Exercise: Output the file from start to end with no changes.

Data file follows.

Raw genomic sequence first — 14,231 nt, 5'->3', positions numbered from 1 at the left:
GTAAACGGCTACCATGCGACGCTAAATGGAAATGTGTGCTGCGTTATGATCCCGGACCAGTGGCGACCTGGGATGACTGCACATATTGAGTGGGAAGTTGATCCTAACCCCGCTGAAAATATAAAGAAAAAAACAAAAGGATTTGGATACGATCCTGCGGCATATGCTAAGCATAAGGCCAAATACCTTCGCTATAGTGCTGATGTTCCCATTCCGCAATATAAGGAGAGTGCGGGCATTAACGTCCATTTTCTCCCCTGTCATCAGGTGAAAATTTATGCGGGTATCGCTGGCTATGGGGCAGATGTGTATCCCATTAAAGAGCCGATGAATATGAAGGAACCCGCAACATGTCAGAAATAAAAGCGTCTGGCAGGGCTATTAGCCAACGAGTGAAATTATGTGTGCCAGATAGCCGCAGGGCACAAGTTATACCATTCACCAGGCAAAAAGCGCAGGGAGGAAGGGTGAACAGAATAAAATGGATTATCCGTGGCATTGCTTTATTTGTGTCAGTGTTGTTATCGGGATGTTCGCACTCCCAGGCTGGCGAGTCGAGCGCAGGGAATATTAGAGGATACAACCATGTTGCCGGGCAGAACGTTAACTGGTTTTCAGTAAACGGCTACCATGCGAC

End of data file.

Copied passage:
Raw genomic sequence first — 14,231 nt, 5'->3', positions numbered from 1 at the left:
GTAAACGGCTACCATGCGACGCTAAATGGAAATGTGTGCTGCGTTATGATCCCGGACCAGTGGCGACCTGGGATGACTGCACATATTGAGTGGGAAGTTGATCCTAACCCCGCTGAAAATATAAAGAAAAAAACAAAAGGATTTGGATACGATCCTGCGGCATATGCTAAGCATAAGGCCAAATACCTTCGCTATAGTGCTGATGTTCCCATTCCGCAATATAAGGAGAGTGCGGGCATTAACGTCCATTTTCTCCCCTGTCATCAGGTGAAAATTTATGCGGGTATCGCTGGCTATGGGGCAGATGTGTATCCCATTAAAGAGCCGATGAATATGAAGGAACCCGCAACATGTCAGAAATAAAAGCGTCTGGCAGGGCTATTAGCCAACGAGTGAAATTATGTGTGCCAGATAGCCGCAGGGCACAAGTTATACCATTCACCAGGCAAAAAGCGCAGGGAGGAAGGGTGAACAGAATAAAATGGATTATCCGTGGCATTGCTTTATTTGTGTCAGTGTTGTTATCGGGATGTTCGCACTCCCAGGCTGGCGAGTCGAGCGCAGGGAATATTAGAGGATACAACCATGTTGCCGGGCAGAACGTTAACTGGTTTTCAGTAAACGGCTACCATGCGAC